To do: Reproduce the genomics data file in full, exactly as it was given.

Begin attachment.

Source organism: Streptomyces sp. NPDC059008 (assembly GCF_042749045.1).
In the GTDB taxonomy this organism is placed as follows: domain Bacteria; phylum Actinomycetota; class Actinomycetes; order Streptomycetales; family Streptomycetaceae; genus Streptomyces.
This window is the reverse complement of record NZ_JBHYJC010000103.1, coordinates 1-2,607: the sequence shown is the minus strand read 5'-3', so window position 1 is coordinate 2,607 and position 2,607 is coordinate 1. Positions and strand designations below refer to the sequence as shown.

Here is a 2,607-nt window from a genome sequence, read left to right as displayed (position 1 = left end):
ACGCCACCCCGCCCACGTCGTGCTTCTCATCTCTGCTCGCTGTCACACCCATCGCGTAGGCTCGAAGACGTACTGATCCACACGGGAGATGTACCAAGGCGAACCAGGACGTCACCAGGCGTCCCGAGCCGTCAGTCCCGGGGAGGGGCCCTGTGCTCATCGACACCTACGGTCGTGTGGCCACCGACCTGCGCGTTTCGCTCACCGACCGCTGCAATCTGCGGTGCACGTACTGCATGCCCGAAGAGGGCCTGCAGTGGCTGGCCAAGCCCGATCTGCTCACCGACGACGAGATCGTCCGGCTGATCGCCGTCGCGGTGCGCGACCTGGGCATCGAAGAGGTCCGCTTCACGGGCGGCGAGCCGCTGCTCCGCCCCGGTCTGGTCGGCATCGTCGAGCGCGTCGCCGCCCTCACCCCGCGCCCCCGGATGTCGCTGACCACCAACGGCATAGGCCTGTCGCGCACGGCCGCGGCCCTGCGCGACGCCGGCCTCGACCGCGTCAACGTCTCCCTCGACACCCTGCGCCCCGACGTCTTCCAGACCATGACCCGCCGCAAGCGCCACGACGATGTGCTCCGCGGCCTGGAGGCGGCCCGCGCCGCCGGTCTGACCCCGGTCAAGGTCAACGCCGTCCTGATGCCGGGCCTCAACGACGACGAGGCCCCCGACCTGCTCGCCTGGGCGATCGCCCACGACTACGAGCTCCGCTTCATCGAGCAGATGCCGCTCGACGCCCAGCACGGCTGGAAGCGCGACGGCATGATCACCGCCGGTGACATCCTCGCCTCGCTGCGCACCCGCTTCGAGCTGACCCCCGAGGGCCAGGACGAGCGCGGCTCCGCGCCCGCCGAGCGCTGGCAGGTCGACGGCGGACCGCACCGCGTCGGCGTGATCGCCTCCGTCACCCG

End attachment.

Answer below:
Source organism: Streptomyces sp. NPDC059008 (assembly GCF_042749045.1).
In the GTDB taxonomy this organism is placed as follows: domain Bacteria; phylum Actinomycetota; class Actinomycetes; order Streptomycetales; family Streptomycetaceae; genus Streptomyces.
This window is the reverse complement of record NZ_JBHYJC010000103.1, coordinates 1-2,607: the sequence shown is the minus strand read 5'-3', so window position 1 is coordinate 2,607 and position 2,607 is coordinate 1. Positions and strand designations below refer to the sequence as shown.

Here is a 2,607-nt window from a genome sequence, read left to right as displayed (position 1 = left end):
ACGCCACCCCGCCCACGTCGTGCTTCTCATCTCTGCTCGCTGTCACACCCATCGCGTAGGCTCGAAGACGTACTGATCCACACGGGAGATGTACCAAGGCGAACCAGGACGTCACCAGGCGTCCCGAGCCGTCAGTCCCGGGGAGGGGCCCTGTGCTCATCGACACCTACGGTCGTGTGGCCACCGACCTGCGCGTTTCGCTCACCGACCGCTGCAATCTGCGGTGCACGTACTGCATGCCCGAAGAGGGCCTGCAGTGGCTGGCCAAGCCCGATCTGCTCACCGACGACGAGATCGTCCGGCTGATCGCCGTCGCGGTGCGCGACCTGGGCATCGAAGAGGTCCGCTTCACGGGCGGCGAGCCGCTGCTCCGCCCCGGTCTGGTCGGCATCGTCGAGCGCGTCGCCGCCCTCACCCCGCGCCCCCGGATGTCGCTGACCACCAACGGCATAGGCCTGTCGCGCACGGCCGCGGCCCTGCGCGACGCCGGCCTCGACCGCGTCAACGTCTCCCTCGACACCCTGCGCCCCGACGTCTTCCAGACCATGACCCGCCGCAAGCGCCACGACGATGTGCTCCGCGGCCTGGAGGCGGCCCGCGCCGCCGGTCTGACCCCGGTCAAGGTCAACGCCGTCCTGATGCCGGGCCTCAACGACGACGAGGCCCCCGACCTGCTCGCCTGGGCGATCGCCCACGACTACGAGCTCCGCTTCATCGAGCAGATGCCGCTCGACGCCCAGCACGGCTGGAAGCGCGACGGCATGATCACCGCCGGTGACATCCTCGCCTCGCTGCGCACCCGCTTCGAGCTGACCCCCGAGGGCCAGGACGAGCGCGGCTCCGCGCCCGCCGAGCGCTGGCAGGTCGACGGCGGACCGCACCGCGTCGGCGTGATCGCCTCCGTCACCCG